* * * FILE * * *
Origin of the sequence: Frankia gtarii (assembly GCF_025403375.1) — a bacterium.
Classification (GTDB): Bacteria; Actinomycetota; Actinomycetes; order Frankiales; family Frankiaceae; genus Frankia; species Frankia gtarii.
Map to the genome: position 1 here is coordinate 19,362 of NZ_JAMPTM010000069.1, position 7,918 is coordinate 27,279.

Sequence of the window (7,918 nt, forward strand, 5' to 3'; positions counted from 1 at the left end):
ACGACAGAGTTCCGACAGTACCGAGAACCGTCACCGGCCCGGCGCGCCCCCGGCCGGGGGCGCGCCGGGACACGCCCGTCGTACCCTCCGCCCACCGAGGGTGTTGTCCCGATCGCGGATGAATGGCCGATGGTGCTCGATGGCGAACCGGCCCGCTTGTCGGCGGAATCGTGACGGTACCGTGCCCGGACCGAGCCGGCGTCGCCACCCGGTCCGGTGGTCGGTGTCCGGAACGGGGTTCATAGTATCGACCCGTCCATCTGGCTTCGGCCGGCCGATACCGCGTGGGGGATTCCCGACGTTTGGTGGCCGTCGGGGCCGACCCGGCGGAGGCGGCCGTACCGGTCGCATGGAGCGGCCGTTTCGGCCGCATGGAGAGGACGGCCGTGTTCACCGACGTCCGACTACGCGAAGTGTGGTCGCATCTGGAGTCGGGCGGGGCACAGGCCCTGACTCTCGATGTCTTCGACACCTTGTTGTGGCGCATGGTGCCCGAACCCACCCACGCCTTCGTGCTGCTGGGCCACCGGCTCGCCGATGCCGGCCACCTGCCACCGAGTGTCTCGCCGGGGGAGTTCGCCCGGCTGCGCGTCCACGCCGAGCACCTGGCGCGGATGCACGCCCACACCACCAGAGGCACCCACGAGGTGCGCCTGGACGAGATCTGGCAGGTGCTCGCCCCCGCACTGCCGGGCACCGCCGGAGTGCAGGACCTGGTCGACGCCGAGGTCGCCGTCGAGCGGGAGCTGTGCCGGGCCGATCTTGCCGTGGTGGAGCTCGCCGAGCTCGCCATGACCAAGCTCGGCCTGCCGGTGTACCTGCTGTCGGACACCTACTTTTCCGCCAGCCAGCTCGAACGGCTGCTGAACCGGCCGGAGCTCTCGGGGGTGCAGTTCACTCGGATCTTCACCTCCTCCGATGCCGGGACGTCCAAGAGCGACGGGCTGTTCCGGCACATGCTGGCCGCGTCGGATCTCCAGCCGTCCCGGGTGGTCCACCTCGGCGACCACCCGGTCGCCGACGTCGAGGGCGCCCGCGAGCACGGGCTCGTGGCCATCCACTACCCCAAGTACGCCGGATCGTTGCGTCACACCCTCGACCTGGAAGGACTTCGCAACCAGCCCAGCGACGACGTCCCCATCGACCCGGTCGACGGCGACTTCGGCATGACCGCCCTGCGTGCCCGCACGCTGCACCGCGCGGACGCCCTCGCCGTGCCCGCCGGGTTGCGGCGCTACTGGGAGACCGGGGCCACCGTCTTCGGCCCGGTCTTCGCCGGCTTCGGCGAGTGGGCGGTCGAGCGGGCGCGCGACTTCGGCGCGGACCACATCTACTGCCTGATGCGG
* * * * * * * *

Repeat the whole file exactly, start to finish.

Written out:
Origin of the sequence: Frankia gtarii (assembly GCF_025403375.1) — a bacterium.
Classification (GTDB): Bacteria; Actinomycetota; Actinomycetes; order Frankiales; family Frankiaceae; genus Frankia; species Frankia gtarii.
Map to the genome: position 1 here is coordinate 19,362 of NZ_JAMPTM010000069.1, position 7,918 is coordinate 27,279.

Sequence of the window (7,918 nt, forward strand, 5' to 3'; positions counted from 1 at the left end):
ACGACAGAGTTCCGACAGTACCGAGAACCGTCACCGGCCCGGCGCGCCCCCGGCCGGGGGCGCGCCGGGACACGCCCGTCGTACCCTCCGCCCACCGAGGGTGTTGTCCCGATCGCGGATGAATGGCCGATGGTGCTCGATGGCGAACCGGCCCGCTTGTCGGCGGAATCGTGACGGTACCGTGCCCGGACCGAGCCGGCGTCGCCACCCGGTCCGGTGGTCGGTGTCCGGAACGGGGTTCATAGTATCGACCCGTCCATCTGGCTTCGGCCGGCCGATACCGCGTGGGGGATTCCCGACGTTTGGTGGCCGTCGGGGCCGACCCGGCGGAGGCGGCCGTACCGGTCGCATGGAGCGGCCGTTTCGGCCGCATGGAGAGGACGGCCGTGTTCACCGACGTCCGACTACGCGAAGTGTGGTCGCATCTGGAGTCGGGCGGGGCACAGGCCCTGACTCTCGATGTCTTCGACACCTTGTTGTGGCGCATGGTGCCCGAACCCACCCACGCCTTCGTGCTGCTGGGCCACCGGCTCGCCGATGCCGGCCACCTGCCACCGAGTGTCTCGCCGGGGGAGTTCGCCCGGCTGCGCGTCCACGCCGAGCACCTGGCGCGGATGCACGCCCACACCACCAGAGGCACCCACGAGGTGCGCCTGGACGAGATCTGGCAGGTGCTCGCCCCCGCACTGCCGGGCACCGCCGGAGTGCAGGACCTGGTCGACGCCGAGGTCGCCGTCGAGCGGGAGCTGTGCCGGGCCGATCTTGCCGTGGTGGAGCTCGCCGAGCTCGCCATGACCAAGCTCGGCCTGCCGGTGTACCTGCTGTCGGACACCTACTTTTCCGCCAGCCAGCTCGAACGGCTGCTGAACCGGCCGGAGCTCTCGGGGGTGCAGTTCACTCGGATCTTCACCTCCTCCGATGCCGGGACGTCCAAGAGCGACGGGCTGTTCCGGCACATGCTGGCCGCGTCGGATCTCCAGCCGTCCCGGGTGGTCCACCTCGGCGACCACCCGGTCGCCGACGTCGAGGGCGCCCGCGAGCACGGGCTCGTGGCCATCCACTACCCCAAGTACGCCGGATCGTTGCGTCACACCCTCGACCTGGAAGGACTTCGCAACCAGCCCAGCGACGACGTCCCCATCGACCCGGTCGACGGCGACTTCGGCATGACCGCCCTGCGTGCCCGCACGCTGCACCGCGCGGACGCCCTCGCCGTGCCCGCCGGGTTGCGGCGCTACTGGGAGACCGGGGCCACCGTCTTCGGCCCGGTCTTCGCCGGCTTCGGCGAGTGGGCGGTCGAGCGGGCGCGCGACTTCGGCGCGGACCACATCTACTGCCTGATGCGG